Testing Methodology: SPL volume matched comparison through an inline splitter to Khadas Tone Board. Both powered by JDS Atom.
This will serve as both an analysis of the Donald DAC in addition to comparison to one of its closest and, undoubtedly, most popular competitors, the Khadas Tone Board ; which has received wide recommendation over at Audio Science Review for its superb measurements. The Tone Board implements the ESS Saber9038Q2M DAC chip alongside XMos 2XX USB chipset for similar file support. It features a low-noise power supply with just a single USB-C input. The obvious differences are with regards to the build and design. The Donald DAC is a complete product, the Tone Board has no housing and, therefore, will be a little more susceptible to noise (though I haven’t personally experienced issues here) and damage without the user supplying one themselves. Both come in at a very palatable $99 USD.
The Donald DAC provides a lightly warm yet coherent presentation. It’s a slightly smoother and denser sound with a wetter midrange and clean, concise high-end. Meanwhile, the Tone Board is more tonally transparent and dynamic but also drier through the midrange without the same euphony and note resolution. Bass is slightly woollier on the Donald DAC, having a touch more mid-bass warmth while the Tone Board is cleaner and more linear with higher separation. In particular, the Tone Board has more aggressive note attack which grants it a well defined low-end with more sub-bass kick. Meanwhile, the Donald DAC is more smoothly textured and a touch fuller but it has more diffuse transients.
The midrange is where the Donald DAC excels. It’s gossamer smooth in its articulation, dense, well-bodied and linear. There’s heaps of information with coherent, filled-in notes and vocal timbre is spot on. The smoothness, in particular, is what strikes the listener. The Tone board has a touch more clarity and is more neutral in tone and note body. However, it also introduces some grain that the Donald DAC lacks entirely. Therefore, one could posit that the Donald is more forgiving of a wider range of music and it surely represents the more euphonic source. Contrarily, the Tone Board is more separated and neutral in tone but also has less note resolution and is more susceptible to exacerbating artefacts.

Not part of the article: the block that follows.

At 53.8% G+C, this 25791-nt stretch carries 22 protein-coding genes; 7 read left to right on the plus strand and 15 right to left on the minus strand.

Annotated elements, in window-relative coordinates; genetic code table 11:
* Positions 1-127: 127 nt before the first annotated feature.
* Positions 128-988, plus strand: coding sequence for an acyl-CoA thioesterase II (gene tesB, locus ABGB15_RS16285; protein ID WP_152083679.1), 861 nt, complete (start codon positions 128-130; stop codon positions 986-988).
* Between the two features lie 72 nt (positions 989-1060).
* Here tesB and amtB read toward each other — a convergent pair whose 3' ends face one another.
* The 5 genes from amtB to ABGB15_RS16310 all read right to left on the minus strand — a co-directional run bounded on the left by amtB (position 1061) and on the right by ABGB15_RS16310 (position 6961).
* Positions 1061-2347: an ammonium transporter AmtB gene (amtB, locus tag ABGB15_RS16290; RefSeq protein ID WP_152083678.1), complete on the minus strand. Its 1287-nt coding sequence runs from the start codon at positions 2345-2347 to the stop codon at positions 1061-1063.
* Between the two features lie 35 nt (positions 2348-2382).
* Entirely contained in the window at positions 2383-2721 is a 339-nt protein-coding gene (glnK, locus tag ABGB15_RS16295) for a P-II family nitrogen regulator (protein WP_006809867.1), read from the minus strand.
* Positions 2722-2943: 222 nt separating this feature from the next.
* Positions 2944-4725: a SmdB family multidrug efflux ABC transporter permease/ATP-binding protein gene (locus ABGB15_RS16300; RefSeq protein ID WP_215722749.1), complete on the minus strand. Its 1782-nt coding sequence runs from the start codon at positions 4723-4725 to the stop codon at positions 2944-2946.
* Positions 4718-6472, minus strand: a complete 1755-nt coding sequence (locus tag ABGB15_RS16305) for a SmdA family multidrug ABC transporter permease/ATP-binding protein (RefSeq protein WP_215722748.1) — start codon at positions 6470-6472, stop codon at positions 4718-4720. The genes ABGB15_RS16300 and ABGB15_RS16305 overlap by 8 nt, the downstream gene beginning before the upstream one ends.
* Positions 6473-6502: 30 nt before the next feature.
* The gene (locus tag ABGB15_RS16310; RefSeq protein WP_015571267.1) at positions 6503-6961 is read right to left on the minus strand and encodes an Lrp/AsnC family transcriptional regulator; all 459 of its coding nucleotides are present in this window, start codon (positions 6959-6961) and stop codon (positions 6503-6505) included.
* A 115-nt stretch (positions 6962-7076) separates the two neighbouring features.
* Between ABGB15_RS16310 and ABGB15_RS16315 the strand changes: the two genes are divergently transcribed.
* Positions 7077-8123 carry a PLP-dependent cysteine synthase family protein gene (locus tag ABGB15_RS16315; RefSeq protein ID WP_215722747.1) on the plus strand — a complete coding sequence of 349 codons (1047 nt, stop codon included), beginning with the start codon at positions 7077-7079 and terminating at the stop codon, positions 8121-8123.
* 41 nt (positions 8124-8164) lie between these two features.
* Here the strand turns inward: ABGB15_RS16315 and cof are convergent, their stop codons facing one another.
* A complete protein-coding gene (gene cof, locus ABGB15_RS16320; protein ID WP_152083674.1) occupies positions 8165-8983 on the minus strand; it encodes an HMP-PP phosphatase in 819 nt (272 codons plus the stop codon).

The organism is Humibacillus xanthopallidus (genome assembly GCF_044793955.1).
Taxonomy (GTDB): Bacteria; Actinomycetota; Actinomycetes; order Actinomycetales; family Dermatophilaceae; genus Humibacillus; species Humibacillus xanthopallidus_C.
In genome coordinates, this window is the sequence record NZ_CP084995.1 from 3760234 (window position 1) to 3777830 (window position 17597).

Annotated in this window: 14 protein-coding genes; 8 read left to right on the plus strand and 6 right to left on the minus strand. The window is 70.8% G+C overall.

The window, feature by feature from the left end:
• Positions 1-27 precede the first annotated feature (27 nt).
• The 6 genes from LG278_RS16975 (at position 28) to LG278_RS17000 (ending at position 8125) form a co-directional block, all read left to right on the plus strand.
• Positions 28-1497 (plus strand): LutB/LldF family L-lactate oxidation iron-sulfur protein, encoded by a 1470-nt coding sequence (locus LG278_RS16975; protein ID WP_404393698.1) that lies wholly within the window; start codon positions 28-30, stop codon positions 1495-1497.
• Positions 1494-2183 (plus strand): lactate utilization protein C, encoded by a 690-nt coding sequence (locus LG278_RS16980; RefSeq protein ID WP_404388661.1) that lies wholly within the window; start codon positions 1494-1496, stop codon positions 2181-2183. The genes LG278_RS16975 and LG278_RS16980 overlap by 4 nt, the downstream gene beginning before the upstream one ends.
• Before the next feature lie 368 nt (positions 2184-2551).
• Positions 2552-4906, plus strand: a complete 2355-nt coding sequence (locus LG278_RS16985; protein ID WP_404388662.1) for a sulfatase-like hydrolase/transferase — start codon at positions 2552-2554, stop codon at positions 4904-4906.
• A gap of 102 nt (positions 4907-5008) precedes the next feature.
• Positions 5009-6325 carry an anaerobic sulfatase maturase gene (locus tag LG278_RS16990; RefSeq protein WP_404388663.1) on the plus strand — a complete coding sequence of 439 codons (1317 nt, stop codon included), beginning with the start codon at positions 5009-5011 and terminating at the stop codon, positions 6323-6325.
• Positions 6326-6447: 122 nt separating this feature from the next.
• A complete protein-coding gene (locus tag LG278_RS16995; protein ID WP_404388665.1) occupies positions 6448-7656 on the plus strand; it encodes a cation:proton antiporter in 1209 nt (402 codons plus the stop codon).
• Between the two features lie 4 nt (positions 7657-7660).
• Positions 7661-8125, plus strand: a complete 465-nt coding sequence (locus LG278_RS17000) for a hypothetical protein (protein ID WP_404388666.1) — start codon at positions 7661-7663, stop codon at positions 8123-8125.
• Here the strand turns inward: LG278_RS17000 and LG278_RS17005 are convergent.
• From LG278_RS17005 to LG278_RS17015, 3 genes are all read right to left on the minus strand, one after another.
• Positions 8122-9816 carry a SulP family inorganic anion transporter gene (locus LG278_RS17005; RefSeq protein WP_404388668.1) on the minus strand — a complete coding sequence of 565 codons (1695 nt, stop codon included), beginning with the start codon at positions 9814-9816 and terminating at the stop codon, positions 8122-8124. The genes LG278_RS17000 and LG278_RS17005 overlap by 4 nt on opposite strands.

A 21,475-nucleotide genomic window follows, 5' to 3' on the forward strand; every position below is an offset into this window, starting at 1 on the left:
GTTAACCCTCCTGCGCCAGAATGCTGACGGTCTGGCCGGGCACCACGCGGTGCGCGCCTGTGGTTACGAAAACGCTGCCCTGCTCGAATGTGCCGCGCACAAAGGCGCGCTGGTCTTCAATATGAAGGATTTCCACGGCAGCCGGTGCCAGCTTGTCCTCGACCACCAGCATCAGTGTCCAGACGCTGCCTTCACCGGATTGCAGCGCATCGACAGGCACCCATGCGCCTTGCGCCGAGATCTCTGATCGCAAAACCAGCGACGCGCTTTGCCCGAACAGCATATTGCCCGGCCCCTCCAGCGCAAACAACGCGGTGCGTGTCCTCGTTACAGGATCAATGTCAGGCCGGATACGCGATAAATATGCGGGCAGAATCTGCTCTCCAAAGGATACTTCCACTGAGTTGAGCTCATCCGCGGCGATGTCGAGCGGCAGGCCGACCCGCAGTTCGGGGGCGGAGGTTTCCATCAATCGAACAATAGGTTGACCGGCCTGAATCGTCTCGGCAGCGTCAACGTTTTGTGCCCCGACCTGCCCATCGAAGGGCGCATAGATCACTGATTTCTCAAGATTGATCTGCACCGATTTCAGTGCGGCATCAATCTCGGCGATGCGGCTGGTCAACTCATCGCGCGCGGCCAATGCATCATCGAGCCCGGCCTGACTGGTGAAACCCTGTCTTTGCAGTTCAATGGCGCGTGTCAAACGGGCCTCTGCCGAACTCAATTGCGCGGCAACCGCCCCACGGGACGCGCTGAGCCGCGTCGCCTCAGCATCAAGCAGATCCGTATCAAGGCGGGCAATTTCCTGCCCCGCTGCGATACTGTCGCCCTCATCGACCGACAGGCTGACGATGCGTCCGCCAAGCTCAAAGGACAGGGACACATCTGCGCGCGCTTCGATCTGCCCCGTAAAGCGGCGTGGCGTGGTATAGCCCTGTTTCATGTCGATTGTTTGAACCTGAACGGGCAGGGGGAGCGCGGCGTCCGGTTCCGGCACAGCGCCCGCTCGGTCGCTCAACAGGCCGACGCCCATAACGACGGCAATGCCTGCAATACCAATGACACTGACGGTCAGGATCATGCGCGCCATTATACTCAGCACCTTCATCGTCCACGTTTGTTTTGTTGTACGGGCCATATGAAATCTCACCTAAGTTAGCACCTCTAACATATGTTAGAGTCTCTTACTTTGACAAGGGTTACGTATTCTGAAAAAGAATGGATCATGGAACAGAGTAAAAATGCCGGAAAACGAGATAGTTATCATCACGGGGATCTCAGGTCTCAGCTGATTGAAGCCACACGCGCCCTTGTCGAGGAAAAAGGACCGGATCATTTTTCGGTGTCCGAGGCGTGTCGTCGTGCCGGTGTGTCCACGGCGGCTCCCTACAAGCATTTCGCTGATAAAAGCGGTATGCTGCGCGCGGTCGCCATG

Up top, there’s also an interesting duality to be observed; a cleaner transient response on the Donald and a similar transient response to the single-power Donald on the Tone board. This highlights how subtle the differences are. The Donald has slightly sharper note attack in the foreground, making it sound a bit crisper with slightly better detail retrieval. The background is darker on the Donald which is also a source of its overall smooth and refined sound. The Tone board has better extension and I hear more resolution too. As such, its background is cleaner with a bit more sparkle and micro-detail in the background.
This yields also a wider soundstage on the Tone board which tapers off more naturally at its extremities where the Donald hits a sort of hard limit to width. Imaging is a touch sharper on the Donald due to its cleaner foreground transients and slightly higher detail retrieval here, but both are very stable and accurate with regards to positioning. The Donald is more coherent while the Tone Board has better separation throughout on behalf of its higher resolution and more neutral note size.
The key thing to consider is the smoothness of the Donald DAC, therefore, pairing with gear that is already smooth and forgiving such as tube amplifiers may overly blunt clarity and note definition. As such, it’s a good match to solid-state amplifiers where it yields a very natural timbre and upholds a highly coherent presentation where the Tone Board can become a touch clinical and sterile with amplifiers that are also highly transparent. I also find the Donald to complement BA earphones especially well. In particular, it smooths the midrange and background while upholding a clean, agile treble response and high detail retrieval.
Looking at two of the highest specced products in the budget DAC category, it’s safe to conclude that cheap sources are getting pretty darn good. Beyond specification, both tout sound implementations. The Donald DAC takes this one step further with its dual power supply that yields a slightly more defined sound. Though resolution and absolute transparency don’t yet achieve parity with high-end sources, the Donald gets impressively close to the extent that differences must be closely scrutinised. Sure, some may want more inputs, in which case, the Topping DACs will have you covered. The Donald also pairs best with neutral amplifiers, while the Khadas Tone Board offers a bit more resolution and balance overall. The Donald, therefore, comes into its element with regards to the overall package. The design is appealing the sound is natural and refined with clean transients. Earmen’s first DAC is a thoroughly designed product and very reasonably priced, perhaps all the DAC most listeners will ever need.
The Donald DAC is available from on the Earmen Store (International) for $99 USD at the time of writing. I am not affiliated with Earmen or Auris and receive no earnings from purchases through this link.